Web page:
Oops, I used the "Report" (didn't notice that section was archived). Here I go again now I've found my thinking cap and "Post" box. Question: Don't the contractions: "I'd", "she'd", "he'd", "you'd", etc. mean "I had", "she had", "he had", "you had"? If " 'd" also stood for "would" , which I think is improper English?, how would anyone know the difference? I couldn't find the contractions for "I would", "you would" on the net.
Well, I think these things are evolving quite fast. "I'd better" stands for "I had better", but "I'd like" also stands for "I would/should like" .

The thing is to use them as you feel, but in a way that can be clearly understood by the one(s) you're talking to.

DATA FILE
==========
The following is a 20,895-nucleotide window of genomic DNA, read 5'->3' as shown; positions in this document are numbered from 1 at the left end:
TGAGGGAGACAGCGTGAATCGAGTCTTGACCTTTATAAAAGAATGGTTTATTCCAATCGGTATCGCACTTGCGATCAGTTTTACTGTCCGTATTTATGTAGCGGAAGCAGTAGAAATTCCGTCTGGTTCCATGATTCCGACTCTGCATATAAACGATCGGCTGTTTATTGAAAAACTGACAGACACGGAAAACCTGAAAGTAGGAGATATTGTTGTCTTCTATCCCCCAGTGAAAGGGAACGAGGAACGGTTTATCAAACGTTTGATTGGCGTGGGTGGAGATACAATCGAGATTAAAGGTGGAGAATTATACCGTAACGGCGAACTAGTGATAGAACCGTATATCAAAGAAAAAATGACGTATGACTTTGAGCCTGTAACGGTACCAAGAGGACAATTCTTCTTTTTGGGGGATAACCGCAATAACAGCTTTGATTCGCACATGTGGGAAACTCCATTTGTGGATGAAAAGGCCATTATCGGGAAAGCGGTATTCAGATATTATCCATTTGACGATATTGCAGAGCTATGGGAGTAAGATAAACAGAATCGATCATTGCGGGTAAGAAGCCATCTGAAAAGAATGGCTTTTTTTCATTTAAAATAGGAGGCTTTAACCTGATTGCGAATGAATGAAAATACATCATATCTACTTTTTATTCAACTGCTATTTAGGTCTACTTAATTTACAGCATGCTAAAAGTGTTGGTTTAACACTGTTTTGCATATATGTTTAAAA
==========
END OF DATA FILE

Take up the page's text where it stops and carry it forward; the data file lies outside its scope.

Yes; you could say:

I'd + bare infinitive = I would.

I'd + past participle = I had.

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Native speakers will usually have no trouble at all recognizing from the context and tense which word is contracted.

When I arrived at the airport, I found that I'd missed my plane. 'Would' does not make any sense here.

If I were you, I'd marry Tom. 'Had' does not make any sense here.

Best wishes, Clive
 MrPedantic's reply was promoted to an answer.
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I'd + better + bare infinitive = I had.